Guardian.UK: New York homeless shelters housing record-high 53,000 people per night.
“The report blames the city’s homeless crisis on a combination of factors. It cites the ‘disastrous homeless policies’ implemented by then-mayor Michael Bloomberg; the city’s worsening housing affordability; and the growing income inequality gap.” Hard to believe it could be worse than the ‘80’s. The Franciscans did particularly good work in the ‘80’s. Their website. What I used to do, going out to lunch, was to swing into a McD’s on my way back to the office and buy a ‘Happy Meal’ and hand it to a random homeless individual. I was never ‘attacked’, never insulted, always thanked.
LRB: Bee Wilson reviews ‘Farmageddon’ and ‘Planet Carnivore’.
Medium: How We Make Chocolate.
An ad, really, but an interesting one.
Guardian.UK: Animal protein-rich diets could be as harmful to health as smoking.
“The apparently harmful effects of a high-protein diet might be down to one or more other substances in meat, or driven by lifestyle factors that are more common in regular red meat eaters versus vegetarians.” Needs more research. From my reading, IGF-1 is the likely culprit, but research conflicts over whether protein from red meat is a direct influence. Dairy intake is pretty unequivocal. Plant-based proteins may actually reduce IGF-1. The elephant in the room is livestock supplementation; rBST gooses the IGF-1 in dairy products; jury’s out on meat itself. It would be very interesting to see them repeat this with organic foods. Overall, the studies need to be targeted better; comparing to smoking is purely to generate a knee-jerk reaction.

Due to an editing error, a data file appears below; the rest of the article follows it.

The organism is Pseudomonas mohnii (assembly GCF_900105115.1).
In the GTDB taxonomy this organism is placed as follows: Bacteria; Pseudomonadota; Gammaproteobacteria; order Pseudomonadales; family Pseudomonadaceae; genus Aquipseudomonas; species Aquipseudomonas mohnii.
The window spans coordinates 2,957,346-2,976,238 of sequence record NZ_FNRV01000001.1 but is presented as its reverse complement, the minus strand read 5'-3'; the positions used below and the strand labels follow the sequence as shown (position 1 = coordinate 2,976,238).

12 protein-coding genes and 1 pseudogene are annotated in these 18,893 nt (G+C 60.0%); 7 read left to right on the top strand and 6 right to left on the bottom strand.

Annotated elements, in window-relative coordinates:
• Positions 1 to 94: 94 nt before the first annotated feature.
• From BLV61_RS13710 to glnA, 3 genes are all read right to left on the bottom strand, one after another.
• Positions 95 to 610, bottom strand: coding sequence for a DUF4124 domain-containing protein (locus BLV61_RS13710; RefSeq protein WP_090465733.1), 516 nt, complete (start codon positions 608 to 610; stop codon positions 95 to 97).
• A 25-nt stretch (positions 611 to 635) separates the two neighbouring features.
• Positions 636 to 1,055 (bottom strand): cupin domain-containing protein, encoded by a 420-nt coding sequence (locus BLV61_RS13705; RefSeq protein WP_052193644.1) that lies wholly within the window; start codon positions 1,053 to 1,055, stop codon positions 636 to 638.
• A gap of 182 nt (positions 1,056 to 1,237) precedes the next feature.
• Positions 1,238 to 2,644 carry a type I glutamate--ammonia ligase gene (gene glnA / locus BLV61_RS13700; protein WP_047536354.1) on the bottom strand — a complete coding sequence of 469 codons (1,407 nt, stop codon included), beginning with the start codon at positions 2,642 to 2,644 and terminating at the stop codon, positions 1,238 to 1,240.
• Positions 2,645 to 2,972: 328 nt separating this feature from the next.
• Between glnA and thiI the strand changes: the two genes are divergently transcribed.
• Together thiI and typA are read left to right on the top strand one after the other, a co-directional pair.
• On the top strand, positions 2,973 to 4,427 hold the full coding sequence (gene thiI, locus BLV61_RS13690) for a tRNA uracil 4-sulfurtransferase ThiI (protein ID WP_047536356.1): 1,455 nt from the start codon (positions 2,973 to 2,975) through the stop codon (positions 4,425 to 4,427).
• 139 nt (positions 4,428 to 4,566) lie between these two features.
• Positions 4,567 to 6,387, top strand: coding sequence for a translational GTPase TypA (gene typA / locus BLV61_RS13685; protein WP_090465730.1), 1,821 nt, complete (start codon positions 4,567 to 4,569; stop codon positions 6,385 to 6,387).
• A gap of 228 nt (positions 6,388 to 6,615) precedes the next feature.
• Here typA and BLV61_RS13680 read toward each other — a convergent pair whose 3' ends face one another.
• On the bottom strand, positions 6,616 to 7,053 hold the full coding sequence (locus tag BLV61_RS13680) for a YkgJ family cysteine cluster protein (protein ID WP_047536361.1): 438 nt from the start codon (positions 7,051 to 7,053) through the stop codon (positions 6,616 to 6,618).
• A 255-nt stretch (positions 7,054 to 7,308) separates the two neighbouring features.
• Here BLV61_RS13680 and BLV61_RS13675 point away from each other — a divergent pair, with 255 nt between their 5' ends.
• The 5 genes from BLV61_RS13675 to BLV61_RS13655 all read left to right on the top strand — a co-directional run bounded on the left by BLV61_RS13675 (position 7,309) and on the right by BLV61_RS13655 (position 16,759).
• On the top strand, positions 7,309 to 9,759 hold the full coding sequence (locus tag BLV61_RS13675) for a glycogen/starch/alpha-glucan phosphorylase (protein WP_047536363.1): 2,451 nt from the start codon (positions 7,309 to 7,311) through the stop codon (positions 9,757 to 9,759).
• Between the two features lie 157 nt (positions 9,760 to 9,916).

Later: Others noted the sensationalist, misleading nature of these stories.
The Big Picture: Your Broccoli Is Way Too Thirsty.
Rice, and orchards, are the biggest users of water … by a long, long stretch. This infographic is misleading.
SciAm: 1,000-Year-Old Teeth Reveal Diet and Disease.
“Your mouth is like a battlefield of bacteria.” I had garlic in my meal yesterday; I woke up to Waterloo this morning.
The Economist: Banana diseases - Yes, we have no bananas.
“Modifying the Cavendish is another, perhaps quicker, approach. Scientists at the UN and the International Atomic Energy Agency have bombarded plants with gamma rays; three of the resulting mutants have shown resistance in the laboratory to Black Sigatoka.” I’ll raise a hand here to point out, non-GMO crops are often created via chemical or radiation mutation. You’d suspect it would raise as big a stink as GM, but no.
Real Shit - Organic Manure For Urban Farmers.
Offered, sans comment.